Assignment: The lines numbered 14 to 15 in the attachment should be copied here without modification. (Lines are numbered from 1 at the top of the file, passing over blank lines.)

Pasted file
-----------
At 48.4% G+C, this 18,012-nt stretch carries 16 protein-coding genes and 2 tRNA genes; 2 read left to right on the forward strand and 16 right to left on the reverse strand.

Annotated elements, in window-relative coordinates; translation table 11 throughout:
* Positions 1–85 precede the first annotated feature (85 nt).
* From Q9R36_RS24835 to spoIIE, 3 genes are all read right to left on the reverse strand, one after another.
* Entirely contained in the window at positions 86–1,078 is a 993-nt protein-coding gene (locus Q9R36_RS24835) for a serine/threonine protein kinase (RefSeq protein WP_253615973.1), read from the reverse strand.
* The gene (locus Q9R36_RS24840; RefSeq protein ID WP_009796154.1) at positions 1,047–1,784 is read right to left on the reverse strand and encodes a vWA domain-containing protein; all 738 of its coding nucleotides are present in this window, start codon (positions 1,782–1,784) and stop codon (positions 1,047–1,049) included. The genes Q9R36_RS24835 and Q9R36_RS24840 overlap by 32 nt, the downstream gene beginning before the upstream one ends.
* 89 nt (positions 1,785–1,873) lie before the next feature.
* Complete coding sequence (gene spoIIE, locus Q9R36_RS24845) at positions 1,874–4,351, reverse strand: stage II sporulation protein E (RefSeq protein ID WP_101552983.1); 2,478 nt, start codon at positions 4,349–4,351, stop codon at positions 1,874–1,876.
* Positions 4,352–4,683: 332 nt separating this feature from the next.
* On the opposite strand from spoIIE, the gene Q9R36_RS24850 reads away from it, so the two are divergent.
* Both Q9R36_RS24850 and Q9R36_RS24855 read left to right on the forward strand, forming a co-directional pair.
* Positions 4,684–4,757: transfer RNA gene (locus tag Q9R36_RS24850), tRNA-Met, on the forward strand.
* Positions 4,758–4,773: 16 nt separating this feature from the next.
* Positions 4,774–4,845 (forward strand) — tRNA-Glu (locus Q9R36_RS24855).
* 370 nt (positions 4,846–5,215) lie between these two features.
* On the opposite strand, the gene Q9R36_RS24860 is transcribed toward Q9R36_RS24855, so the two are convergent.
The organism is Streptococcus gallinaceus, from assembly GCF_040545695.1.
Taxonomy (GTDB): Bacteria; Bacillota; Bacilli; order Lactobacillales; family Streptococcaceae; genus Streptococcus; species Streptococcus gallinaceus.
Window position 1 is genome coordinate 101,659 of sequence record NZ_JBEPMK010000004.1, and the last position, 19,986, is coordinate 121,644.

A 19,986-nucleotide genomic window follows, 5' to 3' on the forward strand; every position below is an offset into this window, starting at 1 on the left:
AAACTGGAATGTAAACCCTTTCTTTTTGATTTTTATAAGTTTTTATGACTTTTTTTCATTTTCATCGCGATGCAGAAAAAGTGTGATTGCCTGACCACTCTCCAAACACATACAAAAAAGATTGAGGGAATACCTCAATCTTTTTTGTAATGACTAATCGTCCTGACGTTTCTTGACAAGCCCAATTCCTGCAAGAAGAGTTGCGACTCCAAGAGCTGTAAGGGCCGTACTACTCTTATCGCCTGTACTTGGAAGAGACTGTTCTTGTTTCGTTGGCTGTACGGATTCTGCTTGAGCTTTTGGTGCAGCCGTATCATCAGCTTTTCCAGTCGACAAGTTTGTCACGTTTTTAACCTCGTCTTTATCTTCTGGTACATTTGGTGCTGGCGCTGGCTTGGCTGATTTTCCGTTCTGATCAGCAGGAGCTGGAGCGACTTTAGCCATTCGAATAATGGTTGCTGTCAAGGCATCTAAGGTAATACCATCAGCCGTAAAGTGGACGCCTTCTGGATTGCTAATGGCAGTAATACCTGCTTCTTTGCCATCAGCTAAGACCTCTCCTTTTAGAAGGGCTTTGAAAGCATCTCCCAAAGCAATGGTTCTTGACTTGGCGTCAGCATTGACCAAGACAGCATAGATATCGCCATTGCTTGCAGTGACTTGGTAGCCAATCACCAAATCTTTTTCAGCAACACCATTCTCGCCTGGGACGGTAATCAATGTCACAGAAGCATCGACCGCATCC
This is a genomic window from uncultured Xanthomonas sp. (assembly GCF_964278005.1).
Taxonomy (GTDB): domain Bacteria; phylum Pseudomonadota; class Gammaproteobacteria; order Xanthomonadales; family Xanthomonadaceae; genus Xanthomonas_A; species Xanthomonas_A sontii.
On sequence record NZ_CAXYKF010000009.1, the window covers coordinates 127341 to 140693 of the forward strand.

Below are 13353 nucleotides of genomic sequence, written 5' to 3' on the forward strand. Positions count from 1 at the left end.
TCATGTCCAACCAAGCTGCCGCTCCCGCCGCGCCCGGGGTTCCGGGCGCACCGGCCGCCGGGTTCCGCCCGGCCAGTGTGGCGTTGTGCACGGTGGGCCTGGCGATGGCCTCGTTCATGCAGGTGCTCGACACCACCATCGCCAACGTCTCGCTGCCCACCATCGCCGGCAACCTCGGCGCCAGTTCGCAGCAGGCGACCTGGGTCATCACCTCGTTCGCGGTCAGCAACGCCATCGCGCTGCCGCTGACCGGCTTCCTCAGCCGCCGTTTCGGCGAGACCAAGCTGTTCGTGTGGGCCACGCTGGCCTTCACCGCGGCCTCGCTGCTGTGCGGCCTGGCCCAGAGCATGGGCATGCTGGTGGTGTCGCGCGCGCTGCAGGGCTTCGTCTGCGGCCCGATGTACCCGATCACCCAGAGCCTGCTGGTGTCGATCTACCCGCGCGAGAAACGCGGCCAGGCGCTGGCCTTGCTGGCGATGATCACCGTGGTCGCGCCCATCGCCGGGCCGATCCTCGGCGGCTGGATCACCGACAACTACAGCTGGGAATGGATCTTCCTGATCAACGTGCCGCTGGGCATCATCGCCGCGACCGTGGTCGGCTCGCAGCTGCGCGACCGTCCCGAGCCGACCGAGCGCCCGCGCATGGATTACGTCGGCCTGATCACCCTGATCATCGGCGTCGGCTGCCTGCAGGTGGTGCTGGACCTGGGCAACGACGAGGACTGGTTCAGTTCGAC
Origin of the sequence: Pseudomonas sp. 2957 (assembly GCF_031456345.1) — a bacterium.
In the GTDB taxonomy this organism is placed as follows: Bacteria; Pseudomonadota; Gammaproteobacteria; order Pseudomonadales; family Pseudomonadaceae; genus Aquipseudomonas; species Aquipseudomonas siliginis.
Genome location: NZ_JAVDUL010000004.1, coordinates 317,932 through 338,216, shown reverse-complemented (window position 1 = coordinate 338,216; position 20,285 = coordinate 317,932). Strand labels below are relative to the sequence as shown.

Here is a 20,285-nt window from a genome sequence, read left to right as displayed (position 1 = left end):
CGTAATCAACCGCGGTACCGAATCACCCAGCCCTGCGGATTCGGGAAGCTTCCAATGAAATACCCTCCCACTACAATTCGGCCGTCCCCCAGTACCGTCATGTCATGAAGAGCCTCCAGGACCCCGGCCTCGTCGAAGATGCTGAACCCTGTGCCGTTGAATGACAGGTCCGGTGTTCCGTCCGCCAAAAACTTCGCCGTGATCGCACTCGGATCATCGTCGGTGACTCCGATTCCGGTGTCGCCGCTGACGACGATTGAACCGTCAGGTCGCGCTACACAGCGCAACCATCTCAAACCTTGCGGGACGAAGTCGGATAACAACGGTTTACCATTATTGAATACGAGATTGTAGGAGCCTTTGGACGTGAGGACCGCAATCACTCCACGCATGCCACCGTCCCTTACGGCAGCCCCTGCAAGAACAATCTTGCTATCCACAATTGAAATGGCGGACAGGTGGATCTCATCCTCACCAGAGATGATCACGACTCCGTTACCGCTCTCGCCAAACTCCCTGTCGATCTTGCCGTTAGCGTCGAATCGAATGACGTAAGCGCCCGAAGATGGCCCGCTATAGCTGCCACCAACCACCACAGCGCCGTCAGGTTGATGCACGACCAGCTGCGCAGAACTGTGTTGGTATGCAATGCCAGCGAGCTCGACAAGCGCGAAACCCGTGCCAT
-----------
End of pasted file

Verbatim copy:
* Positions 4,774–4,845 (forward strand) — tRNA-Glu (locus Q9R36_RS24855).
* 370 nt (positions 4,846–5,215) lie between these two features.